Letter from John Gare Butler to Josiah Pratt, March 2nd, 1822
Revd. and Dear Sir,
I have to inform you that the “Westmorland” weighed her anchor in Sydney Cove on Sunday morning, Feb. 3rd, 1822, and we set sail for New Zealand, and after a fine passage of ten days, we came to anchor in the Bay of Islands. I immediately set off for Kiddee Kiddee, and when I arrived at home I found my family in good health, blessed be the Lord for His mercy. On my arrival, Shunghee, Wykato and all the other chiefs, with their people, had returned from the slaughter of the natives at the River Thames, having depopulated several very large districts, amongst whom is the interesting district of Mogoea, together with the great chief Enaekee and his family; his sister is brought here alive, as a wife to one of the chiefs, and Enaekee's head is in possession of another chief of the Bay of Islands. Shunghee's brother was slain in the fight, and Shunghee himself was struck twice by musket shots, but having on his coat of mail, which was given him in England, and the balls (I suppose x x by spirits) they did not perforate.
The moment they landed at Kiddee Kiddee they killed in a most brutal manner many slaves, as a satisfaction to the “manes” of their dead warriors. The slaves thus slaughtered were afterwards eaten as common food. My brethren inform me the scene was most shocking.
The natives have again united their forces, and called in the tribe from the North Cape, to assist in the general massacre, and they departed from Te Kiddee Kiddee this morning, (I should think a thousand strong), to be reinforced at every village as they pass, until the numbers will page 217 become very formidable indeed, and with a full determination to sweep the whole of the River Thames and all the country round for some hundred miles, with the besom of destruction. These are trying seasons, indeed, especially when it is considered that before they started, they would come into our dwellings and demand what they thought proper, and we durst not refuse them, nor scarcely expostulate with them. Mrs. Butler was treated very roughly by some of the chiefs during my absence, but the Lord was her help. Mr. Marsden did not furnish me with any slops at Port Jackson, and on account of which, several chiefs who expected a suit each on my return home, have been very cross with me. Neither did he supply me with any national school books, or cards which I applied for.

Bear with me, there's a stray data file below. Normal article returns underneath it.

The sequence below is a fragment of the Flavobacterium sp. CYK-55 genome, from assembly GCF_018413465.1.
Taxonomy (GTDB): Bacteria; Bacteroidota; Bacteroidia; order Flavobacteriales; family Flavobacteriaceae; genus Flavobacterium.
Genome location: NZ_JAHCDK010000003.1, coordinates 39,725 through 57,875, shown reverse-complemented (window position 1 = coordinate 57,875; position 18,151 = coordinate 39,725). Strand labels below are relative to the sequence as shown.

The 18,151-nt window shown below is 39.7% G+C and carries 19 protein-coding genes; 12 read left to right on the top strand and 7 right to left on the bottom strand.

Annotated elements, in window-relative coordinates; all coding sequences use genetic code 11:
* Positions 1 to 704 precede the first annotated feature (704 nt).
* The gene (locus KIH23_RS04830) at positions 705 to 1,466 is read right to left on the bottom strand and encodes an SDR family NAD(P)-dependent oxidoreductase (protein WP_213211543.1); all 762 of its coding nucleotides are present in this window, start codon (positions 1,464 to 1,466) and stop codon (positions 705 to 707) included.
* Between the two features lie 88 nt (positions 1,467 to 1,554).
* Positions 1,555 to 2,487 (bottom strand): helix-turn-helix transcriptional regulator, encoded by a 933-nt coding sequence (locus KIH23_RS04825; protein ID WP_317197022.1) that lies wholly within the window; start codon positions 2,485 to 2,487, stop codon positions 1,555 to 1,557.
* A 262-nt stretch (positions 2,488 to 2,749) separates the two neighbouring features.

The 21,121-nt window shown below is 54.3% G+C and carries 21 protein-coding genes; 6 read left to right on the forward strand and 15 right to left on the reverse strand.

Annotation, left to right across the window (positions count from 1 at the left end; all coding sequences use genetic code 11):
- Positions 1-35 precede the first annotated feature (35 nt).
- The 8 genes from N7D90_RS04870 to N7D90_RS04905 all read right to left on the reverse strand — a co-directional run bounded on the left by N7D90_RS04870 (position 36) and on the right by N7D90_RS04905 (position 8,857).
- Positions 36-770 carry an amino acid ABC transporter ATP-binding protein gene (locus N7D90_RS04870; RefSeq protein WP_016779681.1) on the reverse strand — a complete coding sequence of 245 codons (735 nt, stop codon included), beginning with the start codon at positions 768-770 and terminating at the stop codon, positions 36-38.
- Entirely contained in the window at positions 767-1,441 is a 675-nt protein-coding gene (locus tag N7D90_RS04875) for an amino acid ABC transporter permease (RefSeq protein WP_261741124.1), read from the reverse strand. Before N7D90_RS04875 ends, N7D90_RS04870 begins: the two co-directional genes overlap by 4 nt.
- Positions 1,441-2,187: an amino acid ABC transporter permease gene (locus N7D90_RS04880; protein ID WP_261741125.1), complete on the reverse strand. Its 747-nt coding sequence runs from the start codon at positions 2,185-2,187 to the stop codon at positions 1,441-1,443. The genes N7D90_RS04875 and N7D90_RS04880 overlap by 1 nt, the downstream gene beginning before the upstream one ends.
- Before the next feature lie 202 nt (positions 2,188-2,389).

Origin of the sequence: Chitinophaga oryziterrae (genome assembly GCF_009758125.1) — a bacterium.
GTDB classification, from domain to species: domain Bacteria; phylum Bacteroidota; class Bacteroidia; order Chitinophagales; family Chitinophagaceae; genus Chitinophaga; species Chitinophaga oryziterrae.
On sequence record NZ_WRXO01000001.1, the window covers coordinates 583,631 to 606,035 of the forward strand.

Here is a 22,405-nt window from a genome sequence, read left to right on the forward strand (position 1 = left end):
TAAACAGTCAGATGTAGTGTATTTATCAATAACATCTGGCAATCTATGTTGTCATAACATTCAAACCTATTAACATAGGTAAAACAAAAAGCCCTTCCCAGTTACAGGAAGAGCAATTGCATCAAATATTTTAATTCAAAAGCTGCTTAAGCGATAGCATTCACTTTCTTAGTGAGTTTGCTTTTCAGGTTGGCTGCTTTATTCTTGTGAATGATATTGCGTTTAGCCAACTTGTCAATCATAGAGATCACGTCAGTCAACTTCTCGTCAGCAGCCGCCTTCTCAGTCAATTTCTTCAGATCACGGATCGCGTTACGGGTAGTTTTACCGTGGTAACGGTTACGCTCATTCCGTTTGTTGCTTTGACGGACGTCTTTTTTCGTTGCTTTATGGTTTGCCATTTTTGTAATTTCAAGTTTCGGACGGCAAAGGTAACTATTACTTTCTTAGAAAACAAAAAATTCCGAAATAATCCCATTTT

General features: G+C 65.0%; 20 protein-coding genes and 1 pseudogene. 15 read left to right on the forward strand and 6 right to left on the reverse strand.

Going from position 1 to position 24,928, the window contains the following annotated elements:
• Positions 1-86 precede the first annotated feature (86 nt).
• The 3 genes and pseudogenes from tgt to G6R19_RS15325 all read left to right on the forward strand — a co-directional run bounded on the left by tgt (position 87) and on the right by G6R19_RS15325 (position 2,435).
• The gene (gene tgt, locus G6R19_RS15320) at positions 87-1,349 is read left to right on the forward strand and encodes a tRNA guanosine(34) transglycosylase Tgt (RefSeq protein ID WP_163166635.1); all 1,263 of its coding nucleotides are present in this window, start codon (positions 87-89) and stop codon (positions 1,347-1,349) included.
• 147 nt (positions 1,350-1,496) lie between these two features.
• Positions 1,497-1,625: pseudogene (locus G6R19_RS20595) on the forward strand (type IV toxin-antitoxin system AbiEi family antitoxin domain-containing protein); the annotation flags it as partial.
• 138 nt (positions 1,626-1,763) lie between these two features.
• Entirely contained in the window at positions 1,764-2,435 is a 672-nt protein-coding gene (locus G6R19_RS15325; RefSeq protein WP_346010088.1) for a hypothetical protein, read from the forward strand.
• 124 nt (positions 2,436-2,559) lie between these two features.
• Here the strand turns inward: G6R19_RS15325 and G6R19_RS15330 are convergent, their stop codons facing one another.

I beg leave to enclose copies of two “bills” which I have drawn on the Society, for goods and passages, as stated therein, to and from New Zealand, which you will have the goodness to honour when presented.
During my absence, my son and the natives have gathered in an excellent harvest, which will be a great relief. I have at this time twelve natives at work in general business, and am happy to have a good wheaten loaf to feed them. Also I do hope and pray that the Lord will enable me to keep my ground among them, and finally, of His goodness and mercy, bless the course we have in hand, and make these habitations of cruelty the great and peaceable dwellings of harmony and love.
Mrs. Butler and family join with me in best respects and sincere wishes to yourself and family, Mr. and Mrs. Bickersteth, the Committee, and all our dear friends, and believe me to be,
Yours very affectionately,
By the “Ann,” Capt. Lawrie, March 2nd, 1822.